I would of course appreciate your using our B&H affiliate links for all of your major gear, video, and electronic purchases. For the photographic stuff mentioned in the paragraph above, and for everything else in the new store, we, meaning BAA, would of course greatly appreciate your business. Here is a huge thank you to the many who have been using our links on a regular basis and those who will be visiting the New BIRDS AS ART Online Store as well.


Be sure to like and follow BAA on Facebook by clicking on the logo link upper right. Tanks a stack.


In all blog posts and Bulletins, feel free to e-mail or to leave a comment regarding any typos or errors. Just be right :).

17 comments to Fujifilm Gear AF Frustration at Times …

  • Hello Arthur – I have been looking for discussion on the X-T2 focus issues particularly on BIF. I recently acquired one with the vertical power booster after using the X-T1 (and loving it) for a couple of years. I shoot a lot of coastal birds in SW Florida and was looking to improve BIF performance by moving up. The custom AF options seemed oriented for it. However, performance has been very iffy for me. Focus acquisition is only good at very wide open apertures, a real limitation. Consider this poor design for the advanced AF claims – should not stop down during aquisition. That limitation applies even more so when the 1.4TC is on – very poor acquisition. In general, focus for me, even singles, has been LESS reliable than with the X-T1. I am confused at least, and beginning to be concerned about hardware or firmware flaw. When you say “manual” in your shooting data, what do you mean? Beautiful work. Thank you.

    • avatar Arthur Morris/BIRDS AS ART

      Thanks. Manual refers to manual exposure mode. I did not notice additional problems shooting flight stopped down because I rarely stop down more than 1/3 stop, one click on the aperture.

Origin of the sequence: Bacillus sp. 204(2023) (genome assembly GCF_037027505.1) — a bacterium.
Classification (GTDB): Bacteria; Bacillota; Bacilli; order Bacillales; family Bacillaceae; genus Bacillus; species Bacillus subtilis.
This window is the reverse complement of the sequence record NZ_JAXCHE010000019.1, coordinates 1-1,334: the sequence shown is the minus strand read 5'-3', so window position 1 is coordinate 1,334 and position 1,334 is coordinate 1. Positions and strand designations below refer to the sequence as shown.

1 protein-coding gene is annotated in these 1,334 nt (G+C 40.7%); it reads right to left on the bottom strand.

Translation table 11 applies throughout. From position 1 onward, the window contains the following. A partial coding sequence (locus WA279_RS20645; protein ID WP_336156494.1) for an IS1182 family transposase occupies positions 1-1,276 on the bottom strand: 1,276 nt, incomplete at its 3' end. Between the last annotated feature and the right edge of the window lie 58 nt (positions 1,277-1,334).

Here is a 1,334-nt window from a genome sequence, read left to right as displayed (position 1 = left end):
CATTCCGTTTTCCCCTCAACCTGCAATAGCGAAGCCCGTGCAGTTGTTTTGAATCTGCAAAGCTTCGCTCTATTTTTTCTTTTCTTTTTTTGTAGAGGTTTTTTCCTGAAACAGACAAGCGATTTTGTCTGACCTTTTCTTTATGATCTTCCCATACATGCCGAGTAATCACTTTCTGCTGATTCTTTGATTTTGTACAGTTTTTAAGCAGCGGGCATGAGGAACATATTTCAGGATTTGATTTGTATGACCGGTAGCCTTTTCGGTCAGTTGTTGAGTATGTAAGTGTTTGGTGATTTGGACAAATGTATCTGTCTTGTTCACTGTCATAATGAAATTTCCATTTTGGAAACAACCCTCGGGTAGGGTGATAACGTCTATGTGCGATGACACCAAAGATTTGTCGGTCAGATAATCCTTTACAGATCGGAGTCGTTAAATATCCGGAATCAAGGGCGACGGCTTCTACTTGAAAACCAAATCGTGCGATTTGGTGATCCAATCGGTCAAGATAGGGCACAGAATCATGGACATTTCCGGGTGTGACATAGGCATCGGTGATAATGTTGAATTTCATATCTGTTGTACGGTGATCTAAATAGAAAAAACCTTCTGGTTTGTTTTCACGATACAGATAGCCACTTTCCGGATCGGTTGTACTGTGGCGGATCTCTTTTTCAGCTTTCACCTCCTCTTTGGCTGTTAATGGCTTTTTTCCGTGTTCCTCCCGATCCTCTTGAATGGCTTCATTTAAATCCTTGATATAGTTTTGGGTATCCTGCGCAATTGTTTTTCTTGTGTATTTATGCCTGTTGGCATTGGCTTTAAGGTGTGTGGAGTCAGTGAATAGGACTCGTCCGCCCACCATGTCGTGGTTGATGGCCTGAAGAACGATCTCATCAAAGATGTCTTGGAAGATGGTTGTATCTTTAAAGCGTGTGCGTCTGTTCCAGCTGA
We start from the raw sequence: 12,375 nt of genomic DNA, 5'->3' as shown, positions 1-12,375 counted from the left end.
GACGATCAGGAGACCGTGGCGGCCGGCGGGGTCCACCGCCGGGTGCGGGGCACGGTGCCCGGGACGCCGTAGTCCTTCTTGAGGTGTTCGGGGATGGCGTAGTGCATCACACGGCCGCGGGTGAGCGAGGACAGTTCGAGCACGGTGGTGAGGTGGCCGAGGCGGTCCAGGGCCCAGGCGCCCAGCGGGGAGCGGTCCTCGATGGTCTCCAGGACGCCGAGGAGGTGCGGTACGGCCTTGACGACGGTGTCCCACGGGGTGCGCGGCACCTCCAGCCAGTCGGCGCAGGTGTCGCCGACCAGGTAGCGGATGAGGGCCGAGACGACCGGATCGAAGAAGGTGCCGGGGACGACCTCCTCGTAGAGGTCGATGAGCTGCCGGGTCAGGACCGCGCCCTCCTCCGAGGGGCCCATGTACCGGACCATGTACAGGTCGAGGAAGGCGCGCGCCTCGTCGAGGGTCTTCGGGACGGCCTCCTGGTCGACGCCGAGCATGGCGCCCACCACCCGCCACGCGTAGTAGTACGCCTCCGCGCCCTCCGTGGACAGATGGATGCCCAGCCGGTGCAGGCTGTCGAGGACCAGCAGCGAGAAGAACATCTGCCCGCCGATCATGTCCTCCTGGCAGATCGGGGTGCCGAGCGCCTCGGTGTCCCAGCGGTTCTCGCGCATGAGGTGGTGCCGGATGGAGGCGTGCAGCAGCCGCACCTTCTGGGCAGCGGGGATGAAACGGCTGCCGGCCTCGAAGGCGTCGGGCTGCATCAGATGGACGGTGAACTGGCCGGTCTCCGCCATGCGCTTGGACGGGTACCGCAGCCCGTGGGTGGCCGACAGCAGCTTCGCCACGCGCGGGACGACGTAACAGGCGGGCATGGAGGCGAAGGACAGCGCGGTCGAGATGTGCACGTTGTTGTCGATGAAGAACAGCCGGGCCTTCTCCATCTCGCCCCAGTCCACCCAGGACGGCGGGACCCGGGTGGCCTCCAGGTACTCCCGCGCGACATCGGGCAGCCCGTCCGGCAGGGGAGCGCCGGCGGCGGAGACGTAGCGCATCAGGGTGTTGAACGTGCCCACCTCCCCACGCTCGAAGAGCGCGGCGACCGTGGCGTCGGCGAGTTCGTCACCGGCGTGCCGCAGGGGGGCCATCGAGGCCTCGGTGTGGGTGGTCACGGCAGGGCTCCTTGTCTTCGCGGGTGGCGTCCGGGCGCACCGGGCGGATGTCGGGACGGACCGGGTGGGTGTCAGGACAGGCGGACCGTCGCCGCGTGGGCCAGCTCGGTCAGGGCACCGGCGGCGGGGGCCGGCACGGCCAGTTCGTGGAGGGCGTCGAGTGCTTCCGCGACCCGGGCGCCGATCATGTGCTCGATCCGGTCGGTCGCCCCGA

ps: our conclusions are quite similar 🙂 🙁

  • avatar Jim Amato

    Sometimes my camera, Nikon, will not focus clearly.
    I have learned that when I recharge the battery or insert a fully charged battery, full focus is available.
    Worth a try.

  • I’ve had an X-T2 for about a month after 2+ yrs w. an X-T1. Have the 100-400mm and 1.4 and 2X TCs also. However my BIF experience is very limited to date. With that disclaimer – my X-T2 AF experience so far is that it’s noticeably better than my X-T1 – but thats expected. AF for twitchy perched or on-ground smaller birds hasn’t been a problem for my X-T2 and 1.4tc to any noticeable degree.

    I do get more frequent FtF’s (Failures-to-Focus) with my X-T2 & 1.4 and 2x TCs in what little BIF work I’ve attempted with vultures and hawks at long distances – but that probably isn’t a good trial. I need to visit the local egret rookery to try X-T2 BIF on bigger, closer, slower birds.

    For my use the Fuji system size & weight savings and sharp & beautiful files are a reasonable trade-off for whatever ultimate BIF/action AF performance the Fuji’s may lack. I’ve not shot w. our Canon 5D/30D and “L” glass since getting the X-T1.

    Maybe this will help. This guy has BIF puffin images taken with the X-T2/100-400mm and 1.4tc: http://macleancomms.blogspot.com/2016/07/capturing-puffins-in-flight-with.html

    BTW – the X-T2 seems to display the focus point when viewing an image on the rear LCD when in “Info display” mode.

      • avatar Arthur Morris/BIRDS AS ART


        This is becoming a common theme: folks telling how great this or that is with the evidence being very poor images …


        • Arthur, as the author of the two articles posted above by Phil I am a little taken aback by your description of my work as ‘Very Poor Images’.